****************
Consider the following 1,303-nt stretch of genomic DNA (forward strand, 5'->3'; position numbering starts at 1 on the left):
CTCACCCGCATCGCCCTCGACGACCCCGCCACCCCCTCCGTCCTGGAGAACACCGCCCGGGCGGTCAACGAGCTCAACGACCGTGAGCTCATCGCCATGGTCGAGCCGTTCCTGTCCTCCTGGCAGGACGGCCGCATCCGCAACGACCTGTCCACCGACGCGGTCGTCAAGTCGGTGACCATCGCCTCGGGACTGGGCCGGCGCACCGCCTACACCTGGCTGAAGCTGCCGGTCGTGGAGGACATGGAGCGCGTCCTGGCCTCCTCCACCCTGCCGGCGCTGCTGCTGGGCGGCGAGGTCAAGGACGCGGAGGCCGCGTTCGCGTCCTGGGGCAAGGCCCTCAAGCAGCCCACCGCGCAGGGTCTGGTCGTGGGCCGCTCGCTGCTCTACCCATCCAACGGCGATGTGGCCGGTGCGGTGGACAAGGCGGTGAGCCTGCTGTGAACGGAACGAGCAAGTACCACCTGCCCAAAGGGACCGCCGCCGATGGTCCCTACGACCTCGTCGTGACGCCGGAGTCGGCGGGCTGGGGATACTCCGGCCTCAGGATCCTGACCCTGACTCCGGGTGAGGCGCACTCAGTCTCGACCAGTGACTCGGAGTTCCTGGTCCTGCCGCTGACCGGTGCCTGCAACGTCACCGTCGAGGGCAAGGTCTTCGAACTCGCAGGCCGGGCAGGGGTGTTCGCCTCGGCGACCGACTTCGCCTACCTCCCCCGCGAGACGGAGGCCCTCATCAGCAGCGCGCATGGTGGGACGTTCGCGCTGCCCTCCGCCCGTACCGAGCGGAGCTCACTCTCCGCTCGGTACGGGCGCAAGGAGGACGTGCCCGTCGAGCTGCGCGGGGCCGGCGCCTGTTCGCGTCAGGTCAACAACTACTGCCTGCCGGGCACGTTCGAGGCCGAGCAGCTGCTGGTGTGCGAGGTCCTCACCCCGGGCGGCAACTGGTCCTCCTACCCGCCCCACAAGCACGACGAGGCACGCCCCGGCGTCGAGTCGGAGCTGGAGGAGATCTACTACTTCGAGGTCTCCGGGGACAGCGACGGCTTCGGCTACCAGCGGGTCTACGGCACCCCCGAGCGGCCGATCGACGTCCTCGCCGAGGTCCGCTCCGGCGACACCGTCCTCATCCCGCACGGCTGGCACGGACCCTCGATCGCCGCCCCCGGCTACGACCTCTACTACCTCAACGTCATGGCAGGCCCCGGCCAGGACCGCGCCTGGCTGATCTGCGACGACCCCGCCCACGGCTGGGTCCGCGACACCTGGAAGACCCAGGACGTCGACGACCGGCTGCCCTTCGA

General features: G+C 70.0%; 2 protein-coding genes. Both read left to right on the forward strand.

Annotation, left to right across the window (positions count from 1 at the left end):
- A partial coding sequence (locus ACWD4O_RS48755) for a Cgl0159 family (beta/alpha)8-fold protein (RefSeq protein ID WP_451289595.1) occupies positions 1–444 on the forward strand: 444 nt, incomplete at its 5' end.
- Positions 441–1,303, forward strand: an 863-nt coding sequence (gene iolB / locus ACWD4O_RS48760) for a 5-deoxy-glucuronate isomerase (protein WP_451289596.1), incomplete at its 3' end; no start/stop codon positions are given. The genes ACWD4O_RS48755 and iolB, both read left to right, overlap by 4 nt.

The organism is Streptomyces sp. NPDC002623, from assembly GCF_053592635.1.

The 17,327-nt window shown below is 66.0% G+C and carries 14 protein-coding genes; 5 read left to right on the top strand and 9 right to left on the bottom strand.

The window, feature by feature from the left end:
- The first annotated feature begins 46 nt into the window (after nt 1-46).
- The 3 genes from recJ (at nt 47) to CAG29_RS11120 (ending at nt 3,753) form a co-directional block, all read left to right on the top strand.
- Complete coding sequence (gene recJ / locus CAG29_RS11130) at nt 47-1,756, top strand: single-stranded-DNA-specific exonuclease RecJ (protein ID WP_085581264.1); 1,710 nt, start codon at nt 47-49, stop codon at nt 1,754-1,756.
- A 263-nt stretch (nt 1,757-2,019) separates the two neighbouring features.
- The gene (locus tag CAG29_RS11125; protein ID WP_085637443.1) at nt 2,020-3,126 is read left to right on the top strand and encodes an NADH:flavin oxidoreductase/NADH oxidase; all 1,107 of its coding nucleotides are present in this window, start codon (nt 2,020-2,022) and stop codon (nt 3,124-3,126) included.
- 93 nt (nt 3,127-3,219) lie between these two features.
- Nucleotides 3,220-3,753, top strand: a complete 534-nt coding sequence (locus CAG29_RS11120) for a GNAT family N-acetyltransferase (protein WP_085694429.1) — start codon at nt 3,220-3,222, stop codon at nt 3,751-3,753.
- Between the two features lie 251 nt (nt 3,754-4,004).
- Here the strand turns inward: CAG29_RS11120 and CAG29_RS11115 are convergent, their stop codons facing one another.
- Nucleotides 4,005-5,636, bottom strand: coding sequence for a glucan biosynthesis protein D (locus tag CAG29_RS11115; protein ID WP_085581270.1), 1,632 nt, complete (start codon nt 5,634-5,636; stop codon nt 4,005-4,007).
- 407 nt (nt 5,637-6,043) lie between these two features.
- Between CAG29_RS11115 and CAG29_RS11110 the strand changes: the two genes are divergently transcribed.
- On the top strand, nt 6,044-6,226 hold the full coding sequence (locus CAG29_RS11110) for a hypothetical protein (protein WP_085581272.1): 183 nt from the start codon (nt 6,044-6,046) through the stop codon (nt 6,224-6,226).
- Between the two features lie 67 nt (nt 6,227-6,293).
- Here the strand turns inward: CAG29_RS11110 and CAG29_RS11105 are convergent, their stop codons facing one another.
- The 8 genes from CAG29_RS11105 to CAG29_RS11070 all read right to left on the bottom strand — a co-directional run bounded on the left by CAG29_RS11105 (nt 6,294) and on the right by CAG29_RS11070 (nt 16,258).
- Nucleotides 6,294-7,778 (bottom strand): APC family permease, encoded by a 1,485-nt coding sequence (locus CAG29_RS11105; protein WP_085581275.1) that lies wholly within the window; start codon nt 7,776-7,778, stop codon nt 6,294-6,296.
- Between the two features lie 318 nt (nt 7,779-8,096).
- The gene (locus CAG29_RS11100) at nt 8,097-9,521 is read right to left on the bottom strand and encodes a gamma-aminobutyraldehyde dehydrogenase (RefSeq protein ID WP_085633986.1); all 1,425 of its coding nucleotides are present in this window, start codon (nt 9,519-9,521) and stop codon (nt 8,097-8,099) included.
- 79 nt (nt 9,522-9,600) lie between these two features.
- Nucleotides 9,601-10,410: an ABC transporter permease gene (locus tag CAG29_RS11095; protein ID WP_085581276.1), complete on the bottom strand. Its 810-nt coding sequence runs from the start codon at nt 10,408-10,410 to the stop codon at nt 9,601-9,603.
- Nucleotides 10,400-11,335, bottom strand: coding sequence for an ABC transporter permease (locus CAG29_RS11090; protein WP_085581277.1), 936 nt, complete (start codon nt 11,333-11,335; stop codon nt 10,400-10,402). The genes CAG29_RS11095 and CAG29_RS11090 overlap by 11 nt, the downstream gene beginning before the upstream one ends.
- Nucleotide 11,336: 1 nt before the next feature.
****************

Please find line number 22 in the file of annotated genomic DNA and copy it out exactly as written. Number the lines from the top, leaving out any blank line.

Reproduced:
- On the top strand, nt 6,044-6,226 hold the full coding sequence (locus CAG29_RS11110) for a hypothetical protein (protein WP_085581272.1): 183 nt from the start codon (nt 6,044-6,046) through the stop codon (nt 6,224-6,226).